Photo credit:Chase Heilman
It was just a few months after Dawnya Johnson’s 17-year-old cousin had been killed by a spray of bullets. He was the one who had watched out for her while she was in foster care, the one who protected her and filled the shoes of her incarcerated father. Now he was gone. Dawnya was angry. Depressed. And she was about to fail her sophomore year in high school.
It was during this time that she decided one Tuesday to accompany a friend to The Intersection, an after-school program for inner-city Baltimore high schoolers. There, she saw a group of teenagers discussing the role of youth in the civil rights movement.
“I was just so intrigued by the level of conversation going on in that room that I just had to stay,” said Dawnya, 17. At school, “we never talk about the issues that were plaguing our communities and really affecting us.”
Today, Dawnya is a student leader at the nonprofit organization, which was borne in 2011 out of the classroom experiences of Leadership for Educational Equity (LEE) members Zeke Cohen, Yasmene Mumby and Matt Stern. Not only does The Intersection prepare youth to attend and complete college; it also teaches them how to think critically, identify challenges they and their communities face and take action to solve them.
“A lot of times when we think about inner-city kids, they’re thought of in the context of either being part of the problem or victims,” said Zeke, the organization’s executive director. “What if we could shift that lens and show that young people could actually be a part of the solutions and fix what’s broken in our schools, homes and neighborhoods?”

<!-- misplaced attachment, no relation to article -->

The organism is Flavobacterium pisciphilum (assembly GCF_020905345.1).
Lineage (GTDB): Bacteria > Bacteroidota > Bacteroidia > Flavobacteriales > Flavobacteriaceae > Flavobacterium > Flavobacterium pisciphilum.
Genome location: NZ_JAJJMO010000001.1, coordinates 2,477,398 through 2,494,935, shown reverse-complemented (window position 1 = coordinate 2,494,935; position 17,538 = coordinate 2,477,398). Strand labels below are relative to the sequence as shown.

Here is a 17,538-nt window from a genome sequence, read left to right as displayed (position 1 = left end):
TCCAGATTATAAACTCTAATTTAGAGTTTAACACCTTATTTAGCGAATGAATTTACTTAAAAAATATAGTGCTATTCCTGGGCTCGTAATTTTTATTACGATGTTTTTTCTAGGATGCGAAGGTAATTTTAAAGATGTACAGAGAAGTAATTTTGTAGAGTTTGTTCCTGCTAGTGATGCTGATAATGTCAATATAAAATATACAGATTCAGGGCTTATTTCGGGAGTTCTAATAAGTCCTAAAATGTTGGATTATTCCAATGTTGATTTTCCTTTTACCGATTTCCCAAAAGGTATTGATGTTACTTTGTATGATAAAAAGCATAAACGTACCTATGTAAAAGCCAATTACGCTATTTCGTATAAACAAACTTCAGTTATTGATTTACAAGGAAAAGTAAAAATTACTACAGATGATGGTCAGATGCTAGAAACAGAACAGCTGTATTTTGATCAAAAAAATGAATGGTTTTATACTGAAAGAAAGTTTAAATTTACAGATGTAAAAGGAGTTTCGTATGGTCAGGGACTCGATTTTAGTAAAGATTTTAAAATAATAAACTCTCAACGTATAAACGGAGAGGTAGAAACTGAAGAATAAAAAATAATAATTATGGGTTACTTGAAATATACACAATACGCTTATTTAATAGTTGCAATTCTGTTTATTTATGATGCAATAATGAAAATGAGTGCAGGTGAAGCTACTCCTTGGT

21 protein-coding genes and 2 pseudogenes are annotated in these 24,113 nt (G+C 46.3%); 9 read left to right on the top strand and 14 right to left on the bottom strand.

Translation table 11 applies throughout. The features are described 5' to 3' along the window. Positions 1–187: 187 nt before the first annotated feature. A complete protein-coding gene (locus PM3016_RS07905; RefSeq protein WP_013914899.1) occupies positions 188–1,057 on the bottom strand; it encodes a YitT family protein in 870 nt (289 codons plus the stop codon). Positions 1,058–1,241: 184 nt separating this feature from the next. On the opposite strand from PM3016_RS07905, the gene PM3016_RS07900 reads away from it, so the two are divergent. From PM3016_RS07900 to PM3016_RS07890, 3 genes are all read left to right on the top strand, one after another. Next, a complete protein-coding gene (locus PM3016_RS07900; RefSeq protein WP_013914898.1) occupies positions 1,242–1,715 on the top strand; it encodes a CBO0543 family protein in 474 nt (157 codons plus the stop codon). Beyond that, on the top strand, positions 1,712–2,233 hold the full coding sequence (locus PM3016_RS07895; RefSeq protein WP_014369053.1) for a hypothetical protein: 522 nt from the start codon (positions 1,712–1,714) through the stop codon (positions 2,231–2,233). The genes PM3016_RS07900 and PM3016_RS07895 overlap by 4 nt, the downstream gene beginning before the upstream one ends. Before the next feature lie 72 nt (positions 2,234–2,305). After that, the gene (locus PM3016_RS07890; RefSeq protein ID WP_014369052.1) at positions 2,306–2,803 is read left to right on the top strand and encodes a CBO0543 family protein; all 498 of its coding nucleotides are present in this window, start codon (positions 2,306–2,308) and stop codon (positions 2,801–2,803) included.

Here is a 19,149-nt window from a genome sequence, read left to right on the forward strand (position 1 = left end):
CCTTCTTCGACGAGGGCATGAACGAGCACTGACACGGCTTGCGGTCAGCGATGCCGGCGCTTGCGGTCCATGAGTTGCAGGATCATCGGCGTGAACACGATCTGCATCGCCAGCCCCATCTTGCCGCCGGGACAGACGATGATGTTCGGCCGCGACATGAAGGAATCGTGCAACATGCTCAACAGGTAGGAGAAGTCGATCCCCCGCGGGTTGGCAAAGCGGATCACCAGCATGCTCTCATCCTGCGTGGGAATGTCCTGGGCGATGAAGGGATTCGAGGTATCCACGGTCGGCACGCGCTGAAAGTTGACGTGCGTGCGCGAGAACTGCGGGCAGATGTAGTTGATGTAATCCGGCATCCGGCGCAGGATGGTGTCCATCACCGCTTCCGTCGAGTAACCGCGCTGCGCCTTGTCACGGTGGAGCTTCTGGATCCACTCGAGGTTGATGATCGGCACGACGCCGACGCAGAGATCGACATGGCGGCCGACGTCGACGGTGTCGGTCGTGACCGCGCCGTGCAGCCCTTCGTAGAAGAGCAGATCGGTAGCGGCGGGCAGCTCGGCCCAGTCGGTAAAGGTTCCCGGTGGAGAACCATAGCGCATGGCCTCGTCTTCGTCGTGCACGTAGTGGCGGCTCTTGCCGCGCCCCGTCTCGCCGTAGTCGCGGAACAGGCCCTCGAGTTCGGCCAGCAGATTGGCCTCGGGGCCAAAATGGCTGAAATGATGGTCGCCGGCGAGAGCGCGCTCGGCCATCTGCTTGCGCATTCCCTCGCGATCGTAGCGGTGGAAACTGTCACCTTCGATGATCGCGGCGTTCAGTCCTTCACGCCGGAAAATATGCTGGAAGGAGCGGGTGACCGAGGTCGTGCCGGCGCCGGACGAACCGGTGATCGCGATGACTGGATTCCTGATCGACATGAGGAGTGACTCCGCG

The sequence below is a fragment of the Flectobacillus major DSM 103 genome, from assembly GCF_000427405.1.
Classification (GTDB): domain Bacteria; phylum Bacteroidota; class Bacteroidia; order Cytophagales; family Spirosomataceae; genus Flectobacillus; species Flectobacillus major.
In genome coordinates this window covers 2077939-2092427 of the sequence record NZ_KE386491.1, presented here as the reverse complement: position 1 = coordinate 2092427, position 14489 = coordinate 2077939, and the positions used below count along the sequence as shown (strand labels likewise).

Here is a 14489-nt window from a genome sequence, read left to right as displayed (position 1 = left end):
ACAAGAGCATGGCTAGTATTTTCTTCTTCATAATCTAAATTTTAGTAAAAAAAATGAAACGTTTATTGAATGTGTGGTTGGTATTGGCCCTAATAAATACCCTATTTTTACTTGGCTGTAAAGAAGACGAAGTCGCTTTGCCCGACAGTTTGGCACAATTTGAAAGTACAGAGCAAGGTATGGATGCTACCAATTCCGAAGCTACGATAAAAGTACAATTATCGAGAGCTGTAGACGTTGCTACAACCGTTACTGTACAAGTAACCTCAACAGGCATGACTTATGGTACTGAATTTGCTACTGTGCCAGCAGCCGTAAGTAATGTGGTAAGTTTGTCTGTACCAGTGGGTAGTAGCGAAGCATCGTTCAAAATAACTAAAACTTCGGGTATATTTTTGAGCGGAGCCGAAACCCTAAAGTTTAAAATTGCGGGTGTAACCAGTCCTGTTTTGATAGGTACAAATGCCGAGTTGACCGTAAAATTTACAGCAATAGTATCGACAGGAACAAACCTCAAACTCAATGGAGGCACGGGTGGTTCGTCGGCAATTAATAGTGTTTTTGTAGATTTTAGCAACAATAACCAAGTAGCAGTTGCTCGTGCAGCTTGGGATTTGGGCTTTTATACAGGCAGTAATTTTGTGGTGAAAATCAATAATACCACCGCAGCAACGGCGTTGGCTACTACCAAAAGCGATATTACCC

That approach is making an impact: Through organizing rallies, canvassing neighborhoods and sharing stories, Intersection youth contributed to the adoption in 2013 of the Maryland Dream Act, which allows qualified undocumented college students to access in-state tuition rates. Now, their latest endeavor is the 235 Lives campaign, which aims to address gun violence by creating one youth job for each person murdered in Baltimore in 2013.
A growing movement
What’s happening at The Intersection is just a sliver of an emerging movement of innovative leaders like Zeke who are dedicated to creating more equitable educational opportunities in the city. The effort is being supported by many of the estimated 700 Teach for America (TFA) graduates who are teachers, advocates and public leaders, all of whom stayed in Baltimore and continue to deepen their relationships within often forgotten communities. Each is drawing on their own experiences in the classroom, with parents and with students, to collectively transform the landscape of possibility in Charm City – and inspire others to do the same.
For its part, LEE’s regional director in Baltimore, Taylor Stewart, connects members to one another so they may identify common interests to pursue, such as improving school leadership. Through one-on-one meetings, Taylor also builds relationships with members, helps them forge their leadership trajectory and recruits them to join the movement in Baltimore.